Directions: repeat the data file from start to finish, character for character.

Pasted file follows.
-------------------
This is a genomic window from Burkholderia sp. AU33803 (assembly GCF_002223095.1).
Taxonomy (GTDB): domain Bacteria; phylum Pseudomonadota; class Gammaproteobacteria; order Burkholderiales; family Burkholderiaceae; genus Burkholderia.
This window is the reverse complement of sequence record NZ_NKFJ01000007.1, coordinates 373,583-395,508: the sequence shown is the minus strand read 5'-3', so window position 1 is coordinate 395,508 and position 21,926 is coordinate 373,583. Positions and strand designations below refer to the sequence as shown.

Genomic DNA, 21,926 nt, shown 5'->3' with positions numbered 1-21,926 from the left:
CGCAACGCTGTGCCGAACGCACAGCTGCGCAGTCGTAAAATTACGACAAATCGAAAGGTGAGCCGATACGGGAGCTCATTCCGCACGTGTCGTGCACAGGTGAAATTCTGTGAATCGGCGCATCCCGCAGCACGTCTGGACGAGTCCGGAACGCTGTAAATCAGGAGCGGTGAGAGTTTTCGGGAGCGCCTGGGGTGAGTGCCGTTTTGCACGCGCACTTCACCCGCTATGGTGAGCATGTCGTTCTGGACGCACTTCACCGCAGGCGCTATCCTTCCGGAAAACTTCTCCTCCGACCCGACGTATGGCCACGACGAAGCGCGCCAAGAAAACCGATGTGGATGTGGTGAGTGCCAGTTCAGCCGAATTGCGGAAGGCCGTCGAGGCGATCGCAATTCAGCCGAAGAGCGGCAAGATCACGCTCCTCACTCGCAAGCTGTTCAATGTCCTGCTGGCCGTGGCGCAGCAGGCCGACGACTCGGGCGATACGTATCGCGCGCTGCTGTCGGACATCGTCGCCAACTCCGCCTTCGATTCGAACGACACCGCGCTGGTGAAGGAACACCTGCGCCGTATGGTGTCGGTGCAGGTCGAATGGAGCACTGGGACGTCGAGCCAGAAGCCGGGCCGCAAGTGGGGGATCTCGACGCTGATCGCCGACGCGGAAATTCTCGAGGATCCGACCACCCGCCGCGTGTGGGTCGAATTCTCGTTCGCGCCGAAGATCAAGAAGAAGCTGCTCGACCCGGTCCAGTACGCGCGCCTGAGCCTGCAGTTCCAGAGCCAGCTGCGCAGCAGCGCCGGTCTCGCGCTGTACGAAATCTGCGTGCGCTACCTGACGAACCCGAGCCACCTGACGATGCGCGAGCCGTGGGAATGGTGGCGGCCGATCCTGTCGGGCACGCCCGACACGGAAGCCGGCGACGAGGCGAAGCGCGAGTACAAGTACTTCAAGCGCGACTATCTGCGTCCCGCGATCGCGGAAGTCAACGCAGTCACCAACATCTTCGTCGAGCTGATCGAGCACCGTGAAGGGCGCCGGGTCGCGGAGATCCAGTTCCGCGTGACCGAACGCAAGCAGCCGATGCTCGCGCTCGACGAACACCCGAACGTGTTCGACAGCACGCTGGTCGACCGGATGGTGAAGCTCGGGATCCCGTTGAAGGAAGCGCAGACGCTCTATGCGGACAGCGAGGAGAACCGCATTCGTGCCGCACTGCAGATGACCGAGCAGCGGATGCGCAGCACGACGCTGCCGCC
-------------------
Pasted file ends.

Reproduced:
This is a genomic window from Burkholderia sp. AU33803 (assembly GCF_002223095.1).
Taxonomy (GTDB): domain Bacteria; phylum Pseudomonadota; class Gammaproteobacteria; order Burkholderiales; family Burkholderiaceae; genus Burkholderia.
This window is the reverse complement of sequence record NZ_NKFJ01000007.1, coordinates 373,583-395,508: the sequence shown is the minus strand read 5'-3', so window position 1 is coordinate 395,508 and position 21,926 is coordinate 373,583. Positions and strand designations below refer to the sequence as shown.

Genomic DNA, 21,926 nt, shown 5'->3' with positions numbered 1-21,926 from the left:
CGCAACGCTGTGCCGAACGCACAGCTGCGCAGTCGTAAAATTACGACAAATCGAAAGGTGAGCCGATACGGGAGCTCATTCCGCACGTGTCGTGCACAGGTGAAATTCTGTGAATCGGCGCATCCCGCAGCACGTCTGGACGAGTCCGGAACGCTGTAAATCAGGAGCGGTGAGAGTTTTCGGGAGCGCCTGGGGTGAGTGCCGTTTTGCACGCGCACTTCACCCGCTATGGTGAGCATGTCGTTCTGGACGCACTTCACCGCAGGCGCTATCCTTCCGGAAAACTTCTCCTCCGACCCGACGTATGGCCACGACGAAGCGCGCCAAGAAAACCGATGTGGATGTGGTGAGTGCCAGTTCAGCCGAATTGCGGAAGGCCGTCGAGGCGATCGCAATTCAGCCGAAGAGCGGCAAGATCACGCTCCTCACTCGCAAGCTGTTCAATGTCCTGCTGGCCGTGGCGCAGCAGGCCGACGACTCGGGCGATACGTATCGCGCGCTGCTGTCGGACATCGTCGCCAACTCCGCCTTCGATTCGAACGACACCGCGCTGGTGAAGGAACACCTGCGCCGTATGGTGTCGGTGCAGGTCGAATGGAGCACTGGGACGTCGAGCCAGAAGCCGGGCCGCAAGTGGGGGATCTCGACGCTGATCGCCGACGCGGAAATTCTCGAGGATCCGACCACCCGCCGCGTGTGGGTCGAATTCTCGTTCGCGCCGAAGATCAAGAAGAAGCTGCTCGACCCGGTCCAGTACGCGCGCCTGAGCCTGCAGTTCCAGAGCCAGCTGCGCAGCAGCGCCGGTCTCGCGCTGTACGAAATCTGCGTGCGCTACCTGACGAACCCGAGCCACCTGACGATGCGCGAGCCGTGGGAATGGTGGCGGCCGATCCTGTCGGGCACGCCCGACACGGAAGCCGGCGACGAGGCGAAGCGCGAGTACAAGTACTTCAAGCGCGACTATCTGCGTCCCGCGATCGCGGAAGTCAACGCAGTCACCAACATCTTCGTCGAGCTGATCGAGCACCGTGAAGGGCGCCGGGTCGCGGAGATCCAGTTCCGCGTGACCGAACGCAAGCAGCCGATGCTCGCGCTCGACGAACACCCGAACGTGTTCGACAGCACGCTGGTCGACCGGATGGTGAAGCTCGGGATCCCGTTGAAGGAAGCGCAGACGCTCTATGCGGACAGCGAGGAGAACCGCATTCGTGCCGCACTGCAGATGACCGAGCAGCGGATGCGCAGCACGACGCTGCCGCC